New Jersey Attorney General Sues Trump Administration Over Claim Affordable Housing Leads to Crime

New Jersey Attorney General Sues Trump Administration Over Claim Affordable Housing Leads to Crime
President Donald Trump speaks during a campaign rally in Muskegon, Mich., on Oct. 17, 2020. (Rey Del Rio/Getty Images)
Tom Ozimek

New Jersey Attorney General Gurbir S. Grewal filed a lawsuit against the Trump administration on Monday for allegedly failing to produce information in support of President Donald Trump’s claims that low-income housing policies are associated with increased crime.

Grewal’s suit seeks to enforce a pair of Freedom of Information (FOIA) requests that he filed in August in the wake of a presidential tweet, which said: “I am happy to inform all of the people living their Suburban Lifestyle Dream that you will no longer be bothered or financially hurt by having low income housing built in your neighborhood…Your housing prices will go up based on the market, and crime will go down. I have rescinded the Obama-Biden AFFH Rule. Enjoy!”

The New Jersey attorney general objected to Trump’s claim of a link between the affordable housing policies of the prior administration and a rise in crime, citing his own “experience as a prosecutor or as someone who’s lived most of my life in the suburbs.” He filed two separate FOIA requests to the Department of Justice (DOJ) and the Department of Housing and Urban Development (HUD) seeking information “supporting the president’s inflammatory claims that affordable housing leads to increased crime rates,” which he said the agencies failed to produce by deadline, prompting the lawsuit.

Grewal’s FOIA requests cited several studies that showed no link between affordable housing policies and crime.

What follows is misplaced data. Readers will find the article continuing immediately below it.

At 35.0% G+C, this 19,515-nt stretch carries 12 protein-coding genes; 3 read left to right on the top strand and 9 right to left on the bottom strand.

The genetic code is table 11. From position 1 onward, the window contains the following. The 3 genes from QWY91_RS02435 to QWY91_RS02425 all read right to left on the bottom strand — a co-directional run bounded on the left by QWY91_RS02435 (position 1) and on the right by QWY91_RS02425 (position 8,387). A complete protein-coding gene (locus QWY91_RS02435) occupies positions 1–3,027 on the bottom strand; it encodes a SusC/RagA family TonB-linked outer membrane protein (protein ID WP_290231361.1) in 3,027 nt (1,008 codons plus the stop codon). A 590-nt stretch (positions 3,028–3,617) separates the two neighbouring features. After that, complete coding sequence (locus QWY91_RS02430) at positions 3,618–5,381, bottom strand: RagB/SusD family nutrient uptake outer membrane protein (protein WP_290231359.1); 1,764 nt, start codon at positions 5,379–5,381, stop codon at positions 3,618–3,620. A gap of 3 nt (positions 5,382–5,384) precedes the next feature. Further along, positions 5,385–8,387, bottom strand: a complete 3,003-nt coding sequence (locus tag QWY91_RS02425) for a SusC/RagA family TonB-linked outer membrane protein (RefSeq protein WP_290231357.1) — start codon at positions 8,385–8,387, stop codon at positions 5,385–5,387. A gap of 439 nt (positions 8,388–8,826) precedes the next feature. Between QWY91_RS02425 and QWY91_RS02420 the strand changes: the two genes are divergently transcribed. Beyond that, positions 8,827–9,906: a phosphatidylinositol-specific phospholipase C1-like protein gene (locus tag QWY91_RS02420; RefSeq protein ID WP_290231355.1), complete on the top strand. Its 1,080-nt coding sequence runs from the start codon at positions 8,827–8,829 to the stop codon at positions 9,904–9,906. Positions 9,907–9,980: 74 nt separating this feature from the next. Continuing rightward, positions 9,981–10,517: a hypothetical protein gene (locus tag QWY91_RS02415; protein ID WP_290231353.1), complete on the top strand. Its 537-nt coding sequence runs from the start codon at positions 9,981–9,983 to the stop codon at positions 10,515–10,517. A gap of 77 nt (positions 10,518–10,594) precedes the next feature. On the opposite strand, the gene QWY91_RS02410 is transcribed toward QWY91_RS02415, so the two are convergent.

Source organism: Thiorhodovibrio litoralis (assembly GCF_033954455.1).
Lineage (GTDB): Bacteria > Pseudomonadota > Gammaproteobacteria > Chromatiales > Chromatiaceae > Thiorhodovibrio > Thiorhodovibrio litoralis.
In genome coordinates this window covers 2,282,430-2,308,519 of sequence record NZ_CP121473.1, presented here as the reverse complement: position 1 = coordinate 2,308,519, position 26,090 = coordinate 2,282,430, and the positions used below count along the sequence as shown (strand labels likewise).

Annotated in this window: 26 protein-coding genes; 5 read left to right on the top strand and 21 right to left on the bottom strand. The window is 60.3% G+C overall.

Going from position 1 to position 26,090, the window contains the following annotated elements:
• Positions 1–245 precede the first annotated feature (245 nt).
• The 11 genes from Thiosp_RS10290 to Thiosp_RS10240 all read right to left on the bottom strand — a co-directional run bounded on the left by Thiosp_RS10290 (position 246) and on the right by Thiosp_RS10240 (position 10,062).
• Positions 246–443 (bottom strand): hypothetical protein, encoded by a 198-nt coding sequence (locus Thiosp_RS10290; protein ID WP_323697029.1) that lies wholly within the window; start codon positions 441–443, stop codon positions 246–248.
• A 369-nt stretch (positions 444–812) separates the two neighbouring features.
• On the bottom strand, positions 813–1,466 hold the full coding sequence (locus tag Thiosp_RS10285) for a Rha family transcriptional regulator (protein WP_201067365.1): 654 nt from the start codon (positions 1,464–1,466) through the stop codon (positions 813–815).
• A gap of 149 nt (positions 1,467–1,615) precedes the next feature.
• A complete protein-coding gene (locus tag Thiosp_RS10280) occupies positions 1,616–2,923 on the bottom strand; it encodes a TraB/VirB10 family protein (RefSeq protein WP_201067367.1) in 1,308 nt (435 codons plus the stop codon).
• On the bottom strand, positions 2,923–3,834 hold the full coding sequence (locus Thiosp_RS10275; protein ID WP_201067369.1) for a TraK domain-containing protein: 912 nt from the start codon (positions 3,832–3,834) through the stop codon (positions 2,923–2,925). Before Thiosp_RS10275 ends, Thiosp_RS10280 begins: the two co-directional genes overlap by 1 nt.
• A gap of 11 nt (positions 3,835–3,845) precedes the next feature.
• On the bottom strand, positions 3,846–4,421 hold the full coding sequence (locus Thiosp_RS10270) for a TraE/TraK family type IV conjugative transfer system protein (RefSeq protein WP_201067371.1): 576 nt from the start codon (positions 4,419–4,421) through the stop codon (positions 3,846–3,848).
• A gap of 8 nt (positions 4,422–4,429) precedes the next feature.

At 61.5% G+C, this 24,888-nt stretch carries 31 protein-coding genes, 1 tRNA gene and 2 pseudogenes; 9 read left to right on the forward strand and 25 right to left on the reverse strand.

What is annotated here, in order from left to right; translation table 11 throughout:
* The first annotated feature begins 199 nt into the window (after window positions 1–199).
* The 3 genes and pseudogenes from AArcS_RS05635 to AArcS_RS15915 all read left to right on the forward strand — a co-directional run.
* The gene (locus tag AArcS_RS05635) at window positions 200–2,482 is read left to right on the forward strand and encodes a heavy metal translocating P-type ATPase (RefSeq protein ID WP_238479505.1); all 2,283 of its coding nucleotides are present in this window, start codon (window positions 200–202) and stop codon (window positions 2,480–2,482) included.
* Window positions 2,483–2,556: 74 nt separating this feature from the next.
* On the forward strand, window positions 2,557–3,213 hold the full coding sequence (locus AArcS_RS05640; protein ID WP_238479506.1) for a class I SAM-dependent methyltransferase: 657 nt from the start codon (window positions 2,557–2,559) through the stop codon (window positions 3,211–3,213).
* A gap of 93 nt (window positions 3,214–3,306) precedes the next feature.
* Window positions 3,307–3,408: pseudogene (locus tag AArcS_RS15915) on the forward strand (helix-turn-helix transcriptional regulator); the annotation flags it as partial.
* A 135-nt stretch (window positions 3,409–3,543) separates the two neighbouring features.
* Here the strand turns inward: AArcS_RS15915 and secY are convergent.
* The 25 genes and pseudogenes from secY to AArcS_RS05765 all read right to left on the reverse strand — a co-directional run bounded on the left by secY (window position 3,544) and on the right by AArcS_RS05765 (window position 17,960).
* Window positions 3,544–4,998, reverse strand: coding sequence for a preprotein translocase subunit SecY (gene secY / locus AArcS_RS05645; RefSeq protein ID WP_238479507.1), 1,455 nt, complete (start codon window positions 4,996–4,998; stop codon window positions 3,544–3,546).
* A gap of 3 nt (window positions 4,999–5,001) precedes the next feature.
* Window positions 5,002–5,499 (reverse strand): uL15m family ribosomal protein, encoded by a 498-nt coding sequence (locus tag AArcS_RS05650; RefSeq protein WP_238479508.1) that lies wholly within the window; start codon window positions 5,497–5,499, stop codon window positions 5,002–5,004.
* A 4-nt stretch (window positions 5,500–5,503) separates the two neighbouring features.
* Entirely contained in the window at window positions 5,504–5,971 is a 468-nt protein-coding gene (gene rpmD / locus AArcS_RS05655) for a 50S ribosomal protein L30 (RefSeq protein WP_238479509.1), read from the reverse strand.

Trump, in his tweet, was referring to the Affirmatively Furthering Fair Housing (AFFH) rule, which was adopted in 2015 by HUD as a way to compel federal agencies and federal grantees to administer programs in a way that reduces racial disparities in housing. Yet the rule proved “complicated, costly, and ineffective,” according to HUD, with the agency’s Secretary Ben Carson arguing that a review found the regulation to be “unworkable and ultimately a waste of time for localities to comply with” and too often resulted in “funds being steered away from communities that need them most.”
Trump replaced AFFH in 2017 with a new rule called Preserving Community and Neighborhood Choice (pdf), which reduced the regulatory burden on communities while preserving the overarching aim of expanding access to opportunity.
“Instead, the Trump administration has established programs like Opportunity Zones that are driving billions of dollars of capital into underserved communities where affordable housing exists, but opportunity does not,” Carson said in a statement. “Programs like this shift the burden away from communities so they are not forced to comply with complicated regulations that require hundreds of pages of reporting and instead allow communities to focus more of their time working with Opportunity Zone partners to revitalize their communities so upward mobility, improved housing, and home ownership is within reach for more people.”

“Washington has no business dictating what is best to meet your local community’s unique needs,” Carson added.

The same month Trump tweeted about the link between crime rates and low-income housing, he also said in reference to the AFFH rule: “Your home will go down in value and crime rates will rapidly rise. … People have worked all their lives to get into a community, and now they’re going to watch it go to hell.”

Grewal’s FOIA requests also call on the DOJ and HUD to turn over communications with the White House about the AFFH rule and the impact of affordable housing on crime rates.

Neither the DOJ nor HUD immediately responded to requests for comment.